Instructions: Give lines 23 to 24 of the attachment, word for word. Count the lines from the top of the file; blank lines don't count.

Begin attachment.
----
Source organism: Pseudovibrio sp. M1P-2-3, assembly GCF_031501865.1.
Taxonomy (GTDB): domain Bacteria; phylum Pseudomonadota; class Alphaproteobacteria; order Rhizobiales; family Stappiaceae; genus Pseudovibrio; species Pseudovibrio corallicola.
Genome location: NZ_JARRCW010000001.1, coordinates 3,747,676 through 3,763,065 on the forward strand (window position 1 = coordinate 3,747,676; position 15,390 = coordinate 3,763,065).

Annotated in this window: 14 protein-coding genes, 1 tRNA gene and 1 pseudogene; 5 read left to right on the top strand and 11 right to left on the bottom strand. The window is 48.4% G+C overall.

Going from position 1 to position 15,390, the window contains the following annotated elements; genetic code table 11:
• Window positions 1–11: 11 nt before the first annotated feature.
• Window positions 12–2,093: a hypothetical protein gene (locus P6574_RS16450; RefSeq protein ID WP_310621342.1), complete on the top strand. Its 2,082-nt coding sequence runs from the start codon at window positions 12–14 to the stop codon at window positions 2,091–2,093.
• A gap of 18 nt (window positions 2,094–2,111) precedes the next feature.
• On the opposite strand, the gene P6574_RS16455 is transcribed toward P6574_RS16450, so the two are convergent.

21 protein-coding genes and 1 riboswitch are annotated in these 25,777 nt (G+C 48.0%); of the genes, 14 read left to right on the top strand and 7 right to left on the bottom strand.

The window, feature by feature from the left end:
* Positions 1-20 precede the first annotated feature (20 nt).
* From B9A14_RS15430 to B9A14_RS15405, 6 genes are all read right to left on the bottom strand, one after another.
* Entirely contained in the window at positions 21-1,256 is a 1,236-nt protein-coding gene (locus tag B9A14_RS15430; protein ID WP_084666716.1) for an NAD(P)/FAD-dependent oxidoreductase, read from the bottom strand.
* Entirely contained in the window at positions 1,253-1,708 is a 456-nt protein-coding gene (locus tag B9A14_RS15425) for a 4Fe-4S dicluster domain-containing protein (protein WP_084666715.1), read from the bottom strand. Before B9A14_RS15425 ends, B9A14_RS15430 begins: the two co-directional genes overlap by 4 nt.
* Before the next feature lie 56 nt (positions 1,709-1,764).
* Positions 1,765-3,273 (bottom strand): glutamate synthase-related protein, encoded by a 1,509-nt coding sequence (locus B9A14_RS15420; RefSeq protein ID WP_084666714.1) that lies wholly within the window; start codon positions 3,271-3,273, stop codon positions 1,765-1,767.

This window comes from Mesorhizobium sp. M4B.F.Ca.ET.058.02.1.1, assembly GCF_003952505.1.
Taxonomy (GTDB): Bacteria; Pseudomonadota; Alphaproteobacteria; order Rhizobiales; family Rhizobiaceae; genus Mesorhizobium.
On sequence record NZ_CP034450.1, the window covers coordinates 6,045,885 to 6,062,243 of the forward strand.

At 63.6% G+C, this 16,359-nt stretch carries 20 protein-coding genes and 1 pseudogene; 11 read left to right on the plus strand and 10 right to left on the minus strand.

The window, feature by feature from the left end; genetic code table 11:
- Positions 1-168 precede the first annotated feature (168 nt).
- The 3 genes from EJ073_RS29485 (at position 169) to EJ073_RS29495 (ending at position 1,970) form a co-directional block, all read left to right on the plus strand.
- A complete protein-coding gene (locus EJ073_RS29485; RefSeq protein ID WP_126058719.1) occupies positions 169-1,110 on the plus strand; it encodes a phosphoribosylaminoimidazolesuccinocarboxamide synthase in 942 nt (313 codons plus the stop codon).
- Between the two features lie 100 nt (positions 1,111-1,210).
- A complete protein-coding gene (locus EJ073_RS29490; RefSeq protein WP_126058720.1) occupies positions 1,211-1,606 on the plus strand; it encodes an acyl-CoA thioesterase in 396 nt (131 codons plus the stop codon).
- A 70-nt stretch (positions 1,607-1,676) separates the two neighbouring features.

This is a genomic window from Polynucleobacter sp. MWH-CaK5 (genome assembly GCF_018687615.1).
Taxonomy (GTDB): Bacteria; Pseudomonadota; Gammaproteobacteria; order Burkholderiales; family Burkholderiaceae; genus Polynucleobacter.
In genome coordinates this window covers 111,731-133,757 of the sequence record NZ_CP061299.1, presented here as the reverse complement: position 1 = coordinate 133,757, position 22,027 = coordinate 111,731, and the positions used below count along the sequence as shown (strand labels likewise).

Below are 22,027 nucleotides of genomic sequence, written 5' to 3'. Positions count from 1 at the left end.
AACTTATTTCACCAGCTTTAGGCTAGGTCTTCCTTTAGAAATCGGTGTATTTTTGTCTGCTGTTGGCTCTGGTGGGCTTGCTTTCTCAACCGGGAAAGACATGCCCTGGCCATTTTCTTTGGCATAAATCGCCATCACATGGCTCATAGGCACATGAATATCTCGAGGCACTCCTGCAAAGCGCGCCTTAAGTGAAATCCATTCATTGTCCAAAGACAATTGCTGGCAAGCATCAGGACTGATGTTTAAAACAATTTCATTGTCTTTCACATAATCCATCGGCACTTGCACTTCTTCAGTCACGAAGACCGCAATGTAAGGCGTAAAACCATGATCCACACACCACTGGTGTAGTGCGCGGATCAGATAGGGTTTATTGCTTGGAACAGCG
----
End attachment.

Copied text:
- Positions 1-168 precede the first annotated feature (168 nt).
- The 3 genes from EJ073_RS29485 (at position 169) to EJ073_RS29495 (ending at position 1,970) form a co-directional block, all read left to right on the plus strand.